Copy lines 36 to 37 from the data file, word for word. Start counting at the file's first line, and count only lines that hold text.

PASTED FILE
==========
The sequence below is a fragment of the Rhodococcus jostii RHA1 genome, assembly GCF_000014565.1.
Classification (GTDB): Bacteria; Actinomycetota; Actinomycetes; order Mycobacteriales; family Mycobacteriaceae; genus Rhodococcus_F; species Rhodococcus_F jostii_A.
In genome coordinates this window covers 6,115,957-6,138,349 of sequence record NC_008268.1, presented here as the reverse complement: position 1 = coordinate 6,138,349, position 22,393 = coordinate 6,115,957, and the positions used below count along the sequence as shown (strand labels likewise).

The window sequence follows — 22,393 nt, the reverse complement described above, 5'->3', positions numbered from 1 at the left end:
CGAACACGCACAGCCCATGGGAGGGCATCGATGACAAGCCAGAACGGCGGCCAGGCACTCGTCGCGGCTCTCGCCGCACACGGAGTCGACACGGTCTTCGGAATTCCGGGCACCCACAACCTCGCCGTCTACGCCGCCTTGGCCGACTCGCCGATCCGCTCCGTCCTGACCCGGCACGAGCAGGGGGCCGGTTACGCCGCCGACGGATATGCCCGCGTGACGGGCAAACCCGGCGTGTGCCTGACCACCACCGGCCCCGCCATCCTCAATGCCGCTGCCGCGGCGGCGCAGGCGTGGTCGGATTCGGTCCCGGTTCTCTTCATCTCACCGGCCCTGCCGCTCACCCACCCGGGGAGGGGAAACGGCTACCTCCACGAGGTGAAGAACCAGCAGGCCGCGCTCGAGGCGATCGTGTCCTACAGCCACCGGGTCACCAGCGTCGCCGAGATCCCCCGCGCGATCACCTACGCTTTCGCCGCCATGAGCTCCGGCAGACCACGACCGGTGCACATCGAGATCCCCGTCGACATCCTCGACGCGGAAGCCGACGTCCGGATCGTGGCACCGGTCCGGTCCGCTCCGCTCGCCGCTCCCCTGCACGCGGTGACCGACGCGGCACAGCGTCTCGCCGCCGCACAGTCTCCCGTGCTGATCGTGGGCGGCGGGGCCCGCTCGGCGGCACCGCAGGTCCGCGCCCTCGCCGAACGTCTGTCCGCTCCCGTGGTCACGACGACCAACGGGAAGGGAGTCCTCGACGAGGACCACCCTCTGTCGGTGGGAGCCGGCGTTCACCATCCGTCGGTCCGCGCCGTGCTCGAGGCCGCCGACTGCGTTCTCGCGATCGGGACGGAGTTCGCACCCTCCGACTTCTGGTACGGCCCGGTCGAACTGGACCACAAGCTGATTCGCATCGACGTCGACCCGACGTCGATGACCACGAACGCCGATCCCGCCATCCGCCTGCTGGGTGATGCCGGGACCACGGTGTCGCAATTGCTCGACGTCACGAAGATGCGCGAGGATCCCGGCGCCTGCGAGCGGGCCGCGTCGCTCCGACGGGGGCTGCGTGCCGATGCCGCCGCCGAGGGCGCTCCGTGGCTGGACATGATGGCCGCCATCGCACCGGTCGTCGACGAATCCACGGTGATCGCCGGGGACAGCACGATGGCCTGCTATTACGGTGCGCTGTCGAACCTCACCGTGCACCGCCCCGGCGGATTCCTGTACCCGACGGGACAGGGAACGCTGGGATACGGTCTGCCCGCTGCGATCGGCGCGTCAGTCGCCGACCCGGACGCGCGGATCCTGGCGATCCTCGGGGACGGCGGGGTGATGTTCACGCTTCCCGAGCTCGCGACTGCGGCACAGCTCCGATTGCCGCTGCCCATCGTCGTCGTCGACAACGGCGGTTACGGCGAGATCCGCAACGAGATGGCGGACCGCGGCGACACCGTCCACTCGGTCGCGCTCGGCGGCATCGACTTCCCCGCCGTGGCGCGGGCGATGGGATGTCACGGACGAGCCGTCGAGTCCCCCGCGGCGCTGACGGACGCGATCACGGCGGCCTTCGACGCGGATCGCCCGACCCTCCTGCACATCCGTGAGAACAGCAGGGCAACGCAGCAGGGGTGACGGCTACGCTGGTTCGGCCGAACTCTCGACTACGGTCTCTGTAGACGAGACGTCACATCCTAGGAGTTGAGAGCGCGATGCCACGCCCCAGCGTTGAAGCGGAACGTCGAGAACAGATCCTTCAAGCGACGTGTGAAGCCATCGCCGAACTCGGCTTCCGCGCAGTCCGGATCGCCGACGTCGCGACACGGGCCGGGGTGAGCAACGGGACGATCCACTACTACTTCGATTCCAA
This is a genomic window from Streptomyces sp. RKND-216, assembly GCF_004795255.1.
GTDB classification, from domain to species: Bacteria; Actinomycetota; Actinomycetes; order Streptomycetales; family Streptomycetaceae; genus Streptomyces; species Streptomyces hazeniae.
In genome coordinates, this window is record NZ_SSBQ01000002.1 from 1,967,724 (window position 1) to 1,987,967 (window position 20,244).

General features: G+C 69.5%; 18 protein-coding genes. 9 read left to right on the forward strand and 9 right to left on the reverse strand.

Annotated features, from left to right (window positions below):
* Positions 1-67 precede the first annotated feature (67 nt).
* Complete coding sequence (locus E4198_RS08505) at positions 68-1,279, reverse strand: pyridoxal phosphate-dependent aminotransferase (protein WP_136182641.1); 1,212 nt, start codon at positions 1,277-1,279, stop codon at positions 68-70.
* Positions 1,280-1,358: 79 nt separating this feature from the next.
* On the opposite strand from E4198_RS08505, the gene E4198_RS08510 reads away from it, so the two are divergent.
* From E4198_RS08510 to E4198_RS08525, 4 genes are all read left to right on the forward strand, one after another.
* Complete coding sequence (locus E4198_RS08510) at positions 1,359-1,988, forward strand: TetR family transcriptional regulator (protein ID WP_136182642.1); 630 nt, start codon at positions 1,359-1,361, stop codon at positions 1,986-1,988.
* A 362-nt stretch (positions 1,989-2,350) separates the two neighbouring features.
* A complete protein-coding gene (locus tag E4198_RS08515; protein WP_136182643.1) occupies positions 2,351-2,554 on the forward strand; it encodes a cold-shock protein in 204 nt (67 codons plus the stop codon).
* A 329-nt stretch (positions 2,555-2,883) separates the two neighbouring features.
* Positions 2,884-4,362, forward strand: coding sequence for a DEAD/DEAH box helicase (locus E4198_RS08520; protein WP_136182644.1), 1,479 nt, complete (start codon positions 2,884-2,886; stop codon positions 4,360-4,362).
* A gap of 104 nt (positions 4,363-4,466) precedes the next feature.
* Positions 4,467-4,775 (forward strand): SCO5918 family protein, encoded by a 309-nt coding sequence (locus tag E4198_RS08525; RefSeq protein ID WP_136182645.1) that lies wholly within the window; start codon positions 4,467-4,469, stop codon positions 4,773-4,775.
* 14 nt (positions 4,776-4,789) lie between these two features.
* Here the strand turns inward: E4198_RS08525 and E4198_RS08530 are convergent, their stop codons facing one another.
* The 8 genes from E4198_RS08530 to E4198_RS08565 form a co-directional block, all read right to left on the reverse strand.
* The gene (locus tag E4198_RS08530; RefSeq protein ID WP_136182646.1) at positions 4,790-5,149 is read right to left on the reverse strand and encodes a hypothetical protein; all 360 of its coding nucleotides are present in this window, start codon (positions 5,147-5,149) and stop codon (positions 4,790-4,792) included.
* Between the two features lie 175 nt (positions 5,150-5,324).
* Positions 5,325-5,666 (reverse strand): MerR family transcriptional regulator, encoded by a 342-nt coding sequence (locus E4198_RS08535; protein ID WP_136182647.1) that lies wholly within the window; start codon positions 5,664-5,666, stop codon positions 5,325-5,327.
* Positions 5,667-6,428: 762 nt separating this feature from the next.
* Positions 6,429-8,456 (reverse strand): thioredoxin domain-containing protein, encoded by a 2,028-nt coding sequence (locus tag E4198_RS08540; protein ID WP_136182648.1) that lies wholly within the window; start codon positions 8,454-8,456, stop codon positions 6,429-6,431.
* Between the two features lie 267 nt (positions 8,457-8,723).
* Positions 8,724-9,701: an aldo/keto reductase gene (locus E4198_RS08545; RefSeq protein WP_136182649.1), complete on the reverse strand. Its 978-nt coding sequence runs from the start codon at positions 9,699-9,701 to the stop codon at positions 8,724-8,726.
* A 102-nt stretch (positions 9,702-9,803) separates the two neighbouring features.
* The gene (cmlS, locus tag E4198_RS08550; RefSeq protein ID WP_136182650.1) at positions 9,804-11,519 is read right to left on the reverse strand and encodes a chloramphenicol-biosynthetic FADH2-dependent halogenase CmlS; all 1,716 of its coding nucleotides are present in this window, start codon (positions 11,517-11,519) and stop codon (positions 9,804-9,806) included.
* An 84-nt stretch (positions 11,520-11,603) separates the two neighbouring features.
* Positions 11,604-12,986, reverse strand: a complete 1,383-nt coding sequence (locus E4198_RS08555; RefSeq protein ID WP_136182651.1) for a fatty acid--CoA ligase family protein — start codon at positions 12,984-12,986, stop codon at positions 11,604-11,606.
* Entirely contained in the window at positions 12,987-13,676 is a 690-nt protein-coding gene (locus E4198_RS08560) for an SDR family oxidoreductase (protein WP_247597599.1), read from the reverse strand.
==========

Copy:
* Positions 11,604-12,986, reverse strand: a complete 1,383-nt coding sequence (locus E4198_RS08555; RefSeq protein ID WP_136182651.1) for a fatty acid--CoA ligase family protein — start codon at positions 12,984-12,986, stop codon at positions 11,604-11,606.
* Entirely contained in the window at positions 12,987-13,676 is a 690-nt protein-coding gene (locus E4198_RS08560) for an SDR family oxidoreductase (protein WP_247597599.1), read from the reverse strand.